Early detection can help prevent breast cancer

By Olivia Torrence
October 13, 2010

Nurse Eileen Morgans, breast care coordinator from Bryn Mawr hospital spoke at the dining room in the mansion of Cabrini College on Monday afternoon Oct. 10 to inform faculty and students about breast care awareness.

Every two minutes a woman is diagnosed with breast cancer and every 12 minutes a woman dies of breast cancer. More than 39,000 women are expected to die of breast cancer in 2010 and already 260,000 have been diagnosed with breast cancer so far this year. So what can women do to prevent this disease?

Morgans job focuses on the delivery of health care services to patients with cancer and supporting families. She also focuses on helping women and families navigating through the prognosis and treatments that come along with breast cancer. She earned her bachelor’s degree in nursing at Widener University and is a member of the Oncology Nursing Society at Bryn Mawr hospital, which is also known as Main Line Health.

“Here’s the theme, early detection,” Morgans said during her lecture. October is breast cancer awareness month, which is why Morgans lecture was a very important one to attend. There are many different ways that women can become aware of breast cancer before it starts.

The key and easiest way to prevent breast cancer is by living a healthy lifestyle and maintaining a low fat diet. Also exercising daily never hurt anyone. Starting at age 20, women should start doing self breast exams, monthly. A clinical breast exam every three years until the age of 39 is what the doctors say to do. The baseline of getting the first mammogram is 35 years old, most women start at 40.

After receiving this first mammogram, it is strongly recommended to go every year after. “I am a firm believer in yearly mammograms, it saved my life,” director of health and wellness education Chris Hyson said. Hyson is a two and a half year survivor of breast cancer and organized for Morgans to come in and talk about awareness.

Hyson went for her yearly mammogram and calcifications were detected. Calcifications can be seen on a mammogram and do not always mean breast cancer. In Hyson’s case, it did. Her cancer was aggressive stage 1, since she was diagnosed with breast cancer, pre-menopause and she got it taken care of as soon as she could. Instead of the common external-beam radiation, Hyson went through what they call mammosite recovery.

Mammosite recovery is where they expose the part of the breast where the cancer formed, and it is exposed for five days. This is an option that is available instead of a seven week process of external-beam radiation. Research has confirmed that this is a very effective and positive way to recover.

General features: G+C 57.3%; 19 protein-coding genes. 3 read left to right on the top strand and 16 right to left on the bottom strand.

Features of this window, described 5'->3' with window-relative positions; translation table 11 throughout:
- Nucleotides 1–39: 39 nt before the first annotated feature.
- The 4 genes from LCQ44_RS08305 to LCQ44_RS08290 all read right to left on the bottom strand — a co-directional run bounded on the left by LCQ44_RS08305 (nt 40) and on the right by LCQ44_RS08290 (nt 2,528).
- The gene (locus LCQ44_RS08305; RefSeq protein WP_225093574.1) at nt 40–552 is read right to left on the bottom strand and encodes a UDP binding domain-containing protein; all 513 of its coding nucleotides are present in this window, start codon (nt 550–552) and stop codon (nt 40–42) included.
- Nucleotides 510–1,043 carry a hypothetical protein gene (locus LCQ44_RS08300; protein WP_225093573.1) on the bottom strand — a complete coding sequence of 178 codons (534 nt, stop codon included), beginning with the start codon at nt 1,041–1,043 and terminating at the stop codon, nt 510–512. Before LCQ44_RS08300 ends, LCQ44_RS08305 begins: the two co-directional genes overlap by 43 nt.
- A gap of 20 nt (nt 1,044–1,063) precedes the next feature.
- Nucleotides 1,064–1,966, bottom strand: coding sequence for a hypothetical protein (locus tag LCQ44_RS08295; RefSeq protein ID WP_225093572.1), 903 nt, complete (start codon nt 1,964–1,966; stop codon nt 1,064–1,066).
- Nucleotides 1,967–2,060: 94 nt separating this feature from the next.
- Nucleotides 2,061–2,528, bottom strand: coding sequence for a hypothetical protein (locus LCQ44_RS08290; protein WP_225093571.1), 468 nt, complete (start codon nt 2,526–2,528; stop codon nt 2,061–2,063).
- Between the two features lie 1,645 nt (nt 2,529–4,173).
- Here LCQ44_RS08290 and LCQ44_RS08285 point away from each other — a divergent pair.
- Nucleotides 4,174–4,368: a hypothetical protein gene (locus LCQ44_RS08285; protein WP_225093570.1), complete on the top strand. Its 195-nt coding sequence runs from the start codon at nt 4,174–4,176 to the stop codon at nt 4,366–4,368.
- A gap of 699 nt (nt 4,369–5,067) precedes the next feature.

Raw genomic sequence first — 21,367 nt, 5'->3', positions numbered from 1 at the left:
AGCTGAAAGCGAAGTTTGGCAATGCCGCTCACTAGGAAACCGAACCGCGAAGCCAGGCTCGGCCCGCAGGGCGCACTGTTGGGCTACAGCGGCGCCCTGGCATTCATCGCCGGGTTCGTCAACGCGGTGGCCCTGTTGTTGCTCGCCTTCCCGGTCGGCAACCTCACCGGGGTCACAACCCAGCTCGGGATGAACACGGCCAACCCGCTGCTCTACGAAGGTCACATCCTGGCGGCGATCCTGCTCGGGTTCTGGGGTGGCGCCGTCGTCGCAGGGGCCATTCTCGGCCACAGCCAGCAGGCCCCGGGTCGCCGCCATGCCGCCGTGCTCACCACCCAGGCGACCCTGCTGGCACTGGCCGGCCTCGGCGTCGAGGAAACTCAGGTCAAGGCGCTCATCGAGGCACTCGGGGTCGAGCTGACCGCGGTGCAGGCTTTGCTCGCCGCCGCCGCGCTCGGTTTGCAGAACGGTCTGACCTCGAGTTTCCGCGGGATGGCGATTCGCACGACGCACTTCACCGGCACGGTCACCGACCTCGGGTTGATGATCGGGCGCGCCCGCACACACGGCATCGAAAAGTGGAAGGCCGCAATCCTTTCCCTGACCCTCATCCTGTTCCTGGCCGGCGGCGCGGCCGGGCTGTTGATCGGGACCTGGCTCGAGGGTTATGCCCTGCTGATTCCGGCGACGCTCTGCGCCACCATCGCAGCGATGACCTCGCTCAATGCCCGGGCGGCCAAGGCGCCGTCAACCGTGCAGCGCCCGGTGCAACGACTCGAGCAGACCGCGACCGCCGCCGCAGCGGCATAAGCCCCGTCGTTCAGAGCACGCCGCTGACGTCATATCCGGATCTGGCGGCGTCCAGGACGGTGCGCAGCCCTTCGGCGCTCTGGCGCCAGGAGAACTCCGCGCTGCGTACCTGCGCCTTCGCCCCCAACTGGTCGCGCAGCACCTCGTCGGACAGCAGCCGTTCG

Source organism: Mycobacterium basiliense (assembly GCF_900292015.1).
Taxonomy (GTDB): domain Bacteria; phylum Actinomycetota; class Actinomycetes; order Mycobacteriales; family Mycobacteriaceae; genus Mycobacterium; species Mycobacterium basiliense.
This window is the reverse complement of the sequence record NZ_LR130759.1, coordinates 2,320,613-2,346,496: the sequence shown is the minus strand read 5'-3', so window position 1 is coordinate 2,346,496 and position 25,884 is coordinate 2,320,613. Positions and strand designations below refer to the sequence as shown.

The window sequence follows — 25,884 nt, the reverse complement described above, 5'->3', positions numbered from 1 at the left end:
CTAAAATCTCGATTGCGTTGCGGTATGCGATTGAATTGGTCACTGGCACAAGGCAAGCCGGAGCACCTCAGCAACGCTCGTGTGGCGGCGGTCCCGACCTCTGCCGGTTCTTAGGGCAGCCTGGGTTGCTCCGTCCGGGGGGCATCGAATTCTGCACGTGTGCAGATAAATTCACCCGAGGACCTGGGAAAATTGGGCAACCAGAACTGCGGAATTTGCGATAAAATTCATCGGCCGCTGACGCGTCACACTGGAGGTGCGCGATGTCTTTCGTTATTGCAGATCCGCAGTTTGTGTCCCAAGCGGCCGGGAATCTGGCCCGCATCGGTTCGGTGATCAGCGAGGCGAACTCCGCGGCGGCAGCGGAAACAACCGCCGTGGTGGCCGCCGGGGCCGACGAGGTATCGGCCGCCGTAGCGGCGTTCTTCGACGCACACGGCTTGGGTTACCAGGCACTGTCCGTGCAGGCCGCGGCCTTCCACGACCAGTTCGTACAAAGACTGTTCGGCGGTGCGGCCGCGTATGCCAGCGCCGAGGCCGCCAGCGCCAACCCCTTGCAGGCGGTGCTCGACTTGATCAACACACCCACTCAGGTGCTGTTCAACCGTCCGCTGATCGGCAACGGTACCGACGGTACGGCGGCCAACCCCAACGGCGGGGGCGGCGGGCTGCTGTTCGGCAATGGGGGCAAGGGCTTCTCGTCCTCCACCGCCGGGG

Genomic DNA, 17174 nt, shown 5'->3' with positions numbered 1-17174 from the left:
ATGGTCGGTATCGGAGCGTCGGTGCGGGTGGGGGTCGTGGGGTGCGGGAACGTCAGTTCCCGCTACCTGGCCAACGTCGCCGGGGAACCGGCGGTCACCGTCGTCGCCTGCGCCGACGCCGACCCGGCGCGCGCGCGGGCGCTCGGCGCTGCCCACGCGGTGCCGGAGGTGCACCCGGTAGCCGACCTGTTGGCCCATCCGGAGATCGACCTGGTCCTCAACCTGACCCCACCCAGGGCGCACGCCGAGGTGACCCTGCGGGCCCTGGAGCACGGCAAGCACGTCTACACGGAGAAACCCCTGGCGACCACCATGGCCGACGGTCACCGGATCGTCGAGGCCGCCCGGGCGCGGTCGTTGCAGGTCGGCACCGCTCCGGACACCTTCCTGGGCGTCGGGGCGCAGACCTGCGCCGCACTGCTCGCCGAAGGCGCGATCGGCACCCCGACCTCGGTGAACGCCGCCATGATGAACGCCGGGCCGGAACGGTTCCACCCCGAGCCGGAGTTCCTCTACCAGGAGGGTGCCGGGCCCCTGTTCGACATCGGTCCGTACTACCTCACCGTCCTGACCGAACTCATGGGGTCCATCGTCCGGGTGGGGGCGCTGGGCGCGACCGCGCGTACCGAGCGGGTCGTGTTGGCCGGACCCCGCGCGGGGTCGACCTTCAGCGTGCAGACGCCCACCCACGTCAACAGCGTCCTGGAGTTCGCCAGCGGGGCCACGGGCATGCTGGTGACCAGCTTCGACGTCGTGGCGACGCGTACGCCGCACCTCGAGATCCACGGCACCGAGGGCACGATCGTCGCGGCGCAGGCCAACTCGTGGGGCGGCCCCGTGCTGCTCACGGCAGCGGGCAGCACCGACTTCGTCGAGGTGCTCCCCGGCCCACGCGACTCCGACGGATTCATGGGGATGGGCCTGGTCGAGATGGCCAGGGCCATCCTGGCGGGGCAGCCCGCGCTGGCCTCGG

It has been proven that when breast cancer is caught earlier in the stages, the survival rate is phenomenal. The survival rate for stage one is 98 percent and the survival rate for stage four cancer is 16 percent. The treatment for cancer is a long and hellish process. It starts with surgery, then radiation (external-beam or mammosite). Next comes chemotherapy and or hormonal therapy. The very last step, if none of the above works, is plastic reconstructive surgery.

“Does insurance cover these surgeries,” help desk and support analyst of the ITR department Marnee Klein asked Morgans during the lecture. Morgans stated that most insurance will cover these surgeries. If they don’t, the hospital will usually take care of it, if the cancer is aggressive enough.

Morgans talked about the signs that can be detected in the breast when doing a self breast exam. If any of these signs show up while doing the SBE, the woman should see a doctor. A single, firm and painless lump will be visible and should be able to be felt in the breast. Portion of the skin of the breast and or underarm will swell and have an unusual appearance. The veins may become more prominent. And lastly the nipple will start to invert or develop a rash.

More and more women are starting to understand the seriousness and risks of breast cancer and are starting to take control of their own lives by listening to these awareness procedures. Breast cancer is a horrible disease, which is why there are breast cancer centers and people like Eileen Morgans to be there and do what they can to help families through this time of struggle.

“Survivorship is becoming the new buzz word,” Morgans said.

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Olivia Torrence

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